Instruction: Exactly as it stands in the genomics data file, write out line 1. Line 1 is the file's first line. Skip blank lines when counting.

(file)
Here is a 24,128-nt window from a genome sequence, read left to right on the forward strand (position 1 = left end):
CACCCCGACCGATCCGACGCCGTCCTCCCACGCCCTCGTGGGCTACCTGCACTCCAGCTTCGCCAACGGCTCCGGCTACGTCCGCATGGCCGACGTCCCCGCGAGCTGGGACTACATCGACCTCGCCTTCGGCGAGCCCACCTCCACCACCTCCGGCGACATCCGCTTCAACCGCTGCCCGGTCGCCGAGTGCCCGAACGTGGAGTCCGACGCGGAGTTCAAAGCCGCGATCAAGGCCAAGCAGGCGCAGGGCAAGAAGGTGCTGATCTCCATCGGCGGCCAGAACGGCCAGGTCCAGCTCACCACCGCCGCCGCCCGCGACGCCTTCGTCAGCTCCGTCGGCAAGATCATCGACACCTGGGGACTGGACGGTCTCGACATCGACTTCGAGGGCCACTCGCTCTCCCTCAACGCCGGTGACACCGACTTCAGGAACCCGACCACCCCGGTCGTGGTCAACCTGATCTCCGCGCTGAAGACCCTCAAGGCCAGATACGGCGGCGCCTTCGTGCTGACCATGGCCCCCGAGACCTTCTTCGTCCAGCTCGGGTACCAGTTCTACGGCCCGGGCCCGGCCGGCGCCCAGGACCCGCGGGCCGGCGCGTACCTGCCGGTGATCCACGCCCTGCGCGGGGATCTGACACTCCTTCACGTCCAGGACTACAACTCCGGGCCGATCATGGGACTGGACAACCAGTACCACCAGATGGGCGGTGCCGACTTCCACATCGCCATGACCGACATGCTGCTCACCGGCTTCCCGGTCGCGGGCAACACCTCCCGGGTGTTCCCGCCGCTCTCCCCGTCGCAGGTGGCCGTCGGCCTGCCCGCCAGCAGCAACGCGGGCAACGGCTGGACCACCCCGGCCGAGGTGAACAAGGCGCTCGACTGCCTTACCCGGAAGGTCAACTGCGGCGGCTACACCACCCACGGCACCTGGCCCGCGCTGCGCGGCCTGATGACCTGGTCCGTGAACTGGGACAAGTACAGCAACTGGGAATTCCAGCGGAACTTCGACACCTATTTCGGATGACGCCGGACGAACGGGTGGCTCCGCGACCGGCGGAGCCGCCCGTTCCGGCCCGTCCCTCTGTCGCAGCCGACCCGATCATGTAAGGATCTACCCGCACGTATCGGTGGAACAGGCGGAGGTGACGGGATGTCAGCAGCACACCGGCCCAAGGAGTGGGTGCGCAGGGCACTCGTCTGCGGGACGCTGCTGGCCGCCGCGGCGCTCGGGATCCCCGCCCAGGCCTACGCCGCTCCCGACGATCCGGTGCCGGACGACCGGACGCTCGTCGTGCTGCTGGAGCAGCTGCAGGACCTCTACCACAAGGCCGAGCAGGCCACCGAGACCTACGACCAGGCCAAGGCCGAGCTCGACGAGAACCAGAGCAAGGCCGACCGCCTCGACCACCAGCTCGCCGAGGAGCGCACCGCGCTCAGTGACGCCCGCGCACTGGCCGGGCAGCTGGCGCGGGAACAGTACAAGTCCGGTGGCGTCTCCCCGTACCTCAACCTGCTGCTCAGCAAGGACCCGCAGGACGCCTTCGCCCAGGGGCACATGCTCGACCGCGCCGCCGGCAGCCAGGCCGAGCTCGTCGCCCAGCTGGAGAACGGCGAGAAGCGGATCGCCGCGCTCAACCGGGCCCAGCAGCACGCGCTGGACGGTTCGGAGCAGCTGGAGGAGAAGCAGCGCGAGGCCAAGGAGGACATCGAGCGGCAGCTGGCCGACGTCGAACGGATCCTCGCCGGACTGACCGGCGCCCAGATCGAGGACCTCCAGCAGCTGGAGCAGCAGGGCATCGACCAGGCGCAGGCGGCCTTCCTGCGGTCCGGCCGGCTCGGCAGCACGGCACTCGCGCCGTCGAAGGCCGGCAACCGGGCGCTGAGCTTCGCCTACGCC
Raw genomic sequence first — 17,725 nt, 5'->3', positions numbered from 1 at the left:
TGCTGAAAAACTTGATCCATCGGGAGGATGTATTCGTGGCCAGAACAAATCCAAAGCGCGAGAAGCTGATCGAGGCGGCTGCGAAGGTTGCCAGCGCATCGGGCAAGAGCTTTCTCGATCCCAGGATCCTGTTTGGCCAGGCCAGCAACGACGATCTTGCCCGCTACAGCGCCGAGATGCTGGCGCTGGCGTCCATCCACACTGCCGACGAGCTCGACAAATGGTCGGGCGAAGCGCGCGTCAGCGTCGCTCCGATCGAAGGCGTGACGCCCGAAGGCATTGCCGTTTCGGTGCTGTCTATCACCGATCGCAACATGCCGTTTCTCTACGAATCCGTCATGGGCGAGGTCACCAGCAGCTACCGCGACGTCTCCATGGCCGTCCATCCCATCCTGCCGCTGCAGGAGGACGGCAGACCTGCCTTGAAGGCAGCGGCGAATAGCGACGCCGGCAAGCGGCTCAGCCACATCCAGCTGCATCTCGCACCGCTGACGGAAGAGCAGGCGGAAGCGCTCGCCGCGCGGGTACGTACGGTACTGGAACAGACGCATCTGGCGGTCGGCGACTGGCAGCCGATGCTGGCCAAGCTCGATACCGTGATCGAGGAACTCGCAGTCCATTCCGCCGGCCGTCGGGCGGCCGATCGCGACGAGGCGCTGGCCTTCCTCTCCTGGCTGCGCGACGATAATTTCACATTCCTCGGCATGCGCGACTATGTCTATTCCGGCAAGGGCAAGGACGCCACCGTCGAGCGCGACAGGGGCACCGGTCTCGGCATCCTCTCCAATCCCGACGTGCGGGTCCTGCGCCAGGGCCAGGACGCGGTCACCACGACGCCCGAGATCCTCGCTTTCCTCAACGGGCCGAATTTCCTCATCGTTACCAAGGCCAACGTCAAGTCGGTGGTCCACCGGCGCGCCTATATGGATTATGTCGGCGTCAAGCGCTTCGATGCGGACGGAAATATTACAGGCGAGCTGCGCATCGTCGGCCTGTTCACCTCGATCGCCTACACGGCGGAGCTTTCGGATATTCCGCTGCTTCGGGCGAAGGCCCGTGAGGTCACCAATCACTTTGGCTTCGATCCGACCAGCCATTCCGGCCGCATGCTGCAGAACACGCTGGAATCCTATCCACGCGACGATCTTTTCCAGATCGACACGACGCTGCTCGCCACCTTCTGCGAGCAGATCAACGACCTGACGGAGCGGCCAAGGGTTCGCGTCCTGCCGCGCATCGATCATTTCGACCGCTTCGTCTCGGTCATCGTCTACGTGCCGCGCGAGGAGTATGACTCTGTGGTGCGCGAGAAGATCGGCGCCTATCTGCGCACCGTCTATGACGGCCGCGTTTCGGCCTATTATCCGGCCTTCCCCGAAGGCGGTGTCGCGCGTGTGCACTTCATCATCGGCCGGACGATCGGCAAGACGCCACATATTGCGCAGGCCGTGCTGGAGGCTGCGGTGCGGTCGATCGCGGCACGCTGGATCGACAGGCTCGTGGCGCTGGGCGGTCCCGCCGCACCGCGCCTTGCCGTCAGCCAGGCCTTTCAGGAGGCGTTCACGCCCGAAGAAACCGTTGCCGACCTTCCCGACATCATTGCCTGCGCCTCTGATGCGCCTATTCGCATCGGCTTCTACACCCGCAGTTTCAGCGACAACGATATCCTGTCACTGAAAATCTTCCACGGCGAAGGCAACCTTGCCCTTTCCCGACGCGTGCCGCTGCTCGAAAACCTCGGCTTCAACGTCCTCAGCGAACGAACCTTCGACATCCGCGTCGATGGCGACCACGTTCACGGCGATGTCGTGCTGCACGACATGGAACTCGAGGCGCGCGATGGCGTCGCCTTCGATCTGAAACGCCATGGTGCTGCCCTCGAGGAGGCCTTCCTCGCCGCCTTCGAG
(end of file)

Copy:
Here is a 24,128-nt window from a genome sequence, read left to right on the forward strand (position 1 = left end):